On Supreme Court docket: Beards, church signage, and Jerusalem

A Christian pastor in Arizona, a Muslim prisoner in Arkansas, and an 11-year-old Jewish boy born in Jerusalem will present the Supreme Court with three chances in the next few months to rule on cases with religious overtones.

“It shows how intertwined religion is with political life,” said Marc Stern, general counsel for the American Jewish Committee. “As much as one talks about separation of church and state, it’s not so simple to disentangle sometimes.”

Good News Presbyterian Church in Gilbert, Arizona, lives on a shoestring. Its Sunday services are held at a senior living facility. In the past, it used an elementary school.

The church, which has only a couple dozen members, is heavily dependent on signs posted around town to advertise its service hours and location. Under Gilbert’s signage code, those temporary directional signs are dwarfed by others that can be much larger and stay on public property much longer—political campaign signs, for instance.

For six years, the church and its pastor, Clyde Reed, have waged a legal battle against the town for equal treatment. Its free-speech claim is that noncommercial signs should be treated similarly. Although political signs can be as large as 32 square feet and stand for up to five months in some cases, the church’s signs are limited to six square feet and to being posted no more than 12 hours before each service.

Though the dispute focuses only on the town signage code, the church’s lawyers from Alliance Defending Freedom, which focuses on religious freedom issues, say it applies to billboards, news racks, picketing, cable broadcast signals, and video games.

The town says the restrictions are based on the reasons for posting signs—and that elections are different from directions.

The U.S. Court of Appeals for the Ninth Circuit sided with the town in a divided ruling.

Judge Paul Watford, who was named to the bench by President Obama and is a potential Supreme Court nominee, dissented. He noted that the time limitation on Good News’s signs relegates them mostly to darkness.

The town treats political and ideological speech as more valuable, Watford said, “and therefore entitled to greater protection from regulation than speech promoting events sponsored by non-profit organizations. That is precisely the value judgment that the First and 14th Amendments forbid Gilbert to make.”

The Supreme Court has been particularly sensitive to the perception that religious speech is discriminated against, said Paul Smith, chair of appellate practice at Jenner and Block law firm.

Gregory Holt, also known as Abdul Maalik Muhammad, brought his suit under the Religious Land Use and Institutionalized Persons Act, passed unanimously by Congress in 2000. Like the Religious Freedom Restoration Act of 1993, the statute is intended to protect religious rights.

He convinced the Supreme Court to hear his case with a 15-page, handwritten petition, something the justices wouldn’t normally look at.

Holt’s grievance stems from the Arkansas Department of Corrections rule prohibiting beards unless medically required—a policy more than 40 other prison systems do not share. Many Muslims wear beards as part of their religious faith; Holt has agreed to keep his no longer than a half inch.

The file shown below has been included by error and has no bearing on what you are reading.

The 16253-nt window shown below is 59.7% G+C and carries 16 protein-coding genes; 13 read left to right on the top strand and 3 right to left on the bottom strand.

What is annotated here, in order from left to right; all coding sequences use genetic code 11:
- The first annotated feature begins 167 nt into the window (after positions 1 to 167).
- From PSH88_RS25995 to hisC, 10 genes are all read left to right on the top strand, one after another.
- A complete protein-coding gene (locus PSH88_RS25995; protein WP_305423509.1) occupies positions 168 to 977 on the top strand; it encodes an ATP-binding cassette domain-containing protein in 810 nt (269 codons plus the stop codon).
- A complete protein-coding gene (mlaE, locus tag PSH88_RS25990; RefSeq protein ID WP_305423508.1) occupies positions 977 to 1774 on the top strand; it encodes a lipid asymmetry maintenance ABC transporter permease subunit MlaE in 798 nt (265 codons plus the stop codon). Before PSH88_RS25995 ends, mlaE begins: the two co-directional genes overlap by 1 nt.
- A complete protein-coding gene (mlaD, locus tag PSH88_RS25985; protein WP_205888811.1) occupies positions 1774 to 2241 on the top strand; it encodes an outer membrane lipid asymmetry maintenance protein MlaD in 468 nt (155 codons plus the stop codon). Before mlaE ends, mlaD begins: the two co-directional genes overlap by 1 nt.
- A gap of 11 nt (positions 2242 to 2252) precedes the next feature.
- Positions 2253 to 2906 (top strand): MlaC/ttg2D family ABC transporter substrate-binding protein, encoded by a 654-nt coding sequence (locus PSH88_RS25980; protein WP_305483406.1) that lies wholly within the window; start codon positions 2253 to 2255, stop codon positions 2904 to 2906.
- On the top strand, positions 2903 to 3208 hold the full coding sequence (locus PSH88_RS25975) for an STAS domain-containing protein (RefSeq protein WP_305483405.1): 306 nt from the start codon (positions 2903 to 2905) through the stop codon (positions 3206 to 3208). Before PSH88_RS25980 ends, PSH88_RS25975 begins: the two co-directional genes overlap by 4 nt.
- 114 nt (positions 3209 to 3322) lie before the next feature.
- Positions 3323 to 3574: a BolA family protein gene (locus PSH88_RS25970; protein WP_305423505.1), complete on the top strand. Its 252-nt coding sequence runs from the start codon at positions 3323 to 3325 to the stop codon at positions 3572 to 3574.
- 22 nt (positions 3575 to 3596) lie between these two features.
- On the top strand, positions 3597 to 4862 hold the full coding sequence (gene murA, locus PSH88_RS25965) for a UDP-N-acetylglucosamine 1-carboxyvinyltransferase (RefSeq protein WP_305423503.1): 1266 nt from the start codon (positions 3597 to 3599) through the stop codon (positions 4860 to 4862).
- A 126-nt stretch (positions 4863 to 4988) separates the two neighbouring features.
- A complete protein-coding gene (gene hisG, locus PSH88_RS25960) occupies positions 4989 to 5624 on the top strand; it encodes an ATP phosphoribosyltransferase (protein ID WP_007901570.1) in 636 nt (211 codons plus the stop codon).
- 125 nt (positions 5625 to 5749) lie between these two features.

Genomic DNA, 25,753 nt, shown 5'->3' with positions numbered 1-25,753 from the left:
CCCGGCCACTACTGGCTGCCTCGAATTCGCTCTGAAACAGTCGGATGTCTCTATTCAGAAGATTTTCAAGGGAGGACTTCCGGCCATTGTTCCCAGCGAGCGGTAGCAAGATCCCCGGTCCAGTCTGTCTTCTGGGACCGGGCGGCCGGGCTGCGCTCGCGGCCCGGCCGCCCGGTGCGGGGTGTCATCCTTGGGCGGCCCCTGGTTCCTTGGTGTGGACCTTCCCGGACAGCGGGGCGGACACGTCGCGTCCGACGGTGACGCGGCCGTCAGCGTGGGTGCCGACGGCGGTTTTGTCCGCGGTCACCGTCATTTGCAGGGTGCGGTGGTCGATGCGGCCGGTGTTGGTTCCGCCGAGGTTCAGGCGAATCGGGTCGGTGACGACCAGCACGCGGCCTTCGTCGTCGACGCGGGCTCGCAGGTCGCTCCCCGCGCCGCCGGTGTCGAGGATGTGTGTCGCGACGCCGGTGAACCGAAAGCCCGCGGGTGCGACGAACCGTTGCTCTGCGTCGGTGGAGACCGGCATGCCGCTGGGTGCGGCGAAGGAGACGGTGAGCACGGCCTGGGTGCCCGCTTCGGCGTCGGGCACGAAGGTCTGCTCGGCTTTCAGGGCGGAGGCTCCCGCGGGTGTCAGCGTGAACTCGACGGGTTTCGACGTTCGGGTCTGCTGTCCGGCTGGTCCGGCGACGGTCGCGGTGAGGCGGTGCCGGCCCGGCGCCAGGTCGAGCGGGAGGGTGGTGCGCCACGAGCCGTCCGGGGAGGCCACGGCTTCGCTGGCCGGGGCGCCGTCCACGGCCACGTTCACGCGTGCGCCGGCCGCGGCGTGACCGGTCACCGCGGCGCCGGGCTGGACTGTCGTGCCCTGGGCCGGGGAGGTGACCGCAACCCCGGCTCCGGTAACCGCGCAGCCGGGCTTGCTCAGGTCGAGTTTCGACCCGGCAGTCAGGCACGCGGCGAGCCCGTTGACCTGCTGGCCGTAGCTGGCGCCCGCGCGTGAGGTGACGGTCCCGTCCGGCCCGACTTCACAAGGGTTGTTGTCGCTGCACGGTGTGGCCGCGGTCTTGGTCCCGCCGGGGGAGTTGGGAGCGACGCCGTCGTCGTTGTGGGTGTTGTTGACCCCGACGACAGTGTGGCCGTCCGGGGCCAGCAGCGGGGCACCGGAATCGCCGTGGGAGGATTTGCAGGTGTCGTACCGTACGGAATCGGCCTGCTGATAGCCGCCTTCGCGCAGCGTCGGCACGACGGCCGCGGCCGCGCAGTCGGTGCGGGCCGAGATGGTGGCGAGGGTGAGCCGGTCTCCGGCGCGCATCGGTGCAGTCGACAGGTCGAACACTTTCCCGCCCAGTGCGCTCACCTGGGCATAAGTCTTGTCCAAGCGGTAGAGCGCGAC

“This is a matter of grave importance, pitting the rights of Muslim inmates against a system that is hostile to these views,” he wrote in his petition.

The state argues that long beards can be used to hide weapons and contraband.

Both the federal district and appeals courts ruled against Holt, even though a magistrate who heard testimony said it was “almost preposterous” to think he could hide a weapon in his beard. The judges reasoned that Holt had been granted several other religious rights, such as a prayer rug, a special diet, and holiday observances, and they deferred to the state’s judgment about its security needs.

The federal government and 16 religious and law enforcement groups have lined up behind Holt, and the Justice Department cited what it called the state’s “exaggerated fears or mere speculation” about security.

A third case is that of Menachem Binyamin Zivotofsky, born in 2002 in Jerusalem, a holy city claimed by both Israelis and Palestinians—and not recognized by the U.S. government as part of any country.

Under long-standing U.S. policy, Zivotofsky’s birthplace was listed on his passport as “Jerusalem”—period. His parents went to court in 2003 to change it to “Jerusalem, Israel.” They later agreed to settle for simply “Israel.”

For more than a decade, the family has been at the center of a legal battle between the executive and legislative branches that has had judges digging through founding documents and researching policies dating back to George Washington’s administration.

“The status of the city of Jerusalem is one of the most contentious issues in recorded history,” the U.S. Court of Appeals for the D.C. Circuit noted last year.

Congress passed a wide-ranging foreign relations law in 2003 requiring that Israel be recorded as the place of birth for Americans born in Jerusalem, if they request it. President George W. Bush indicated he would not abide by that provision, which runs counter to U.S. policy in the Middle East. President Obama has stuck by that position.

Until now, federal courts have sided with the president. Though Congress has a role to play in passports and immigration, courts have ruled that presidents have the power to recognize foreign nations.

The law passed by Congress “runs headlong into a carefully calibrated and long-standing executive branch policy of neutrality toward Jerusalem,” the appeals court ruled. —USA Today

This article was edited October 13, 2014.

Richard Wolf

Richard Wolf writes for USA Today.

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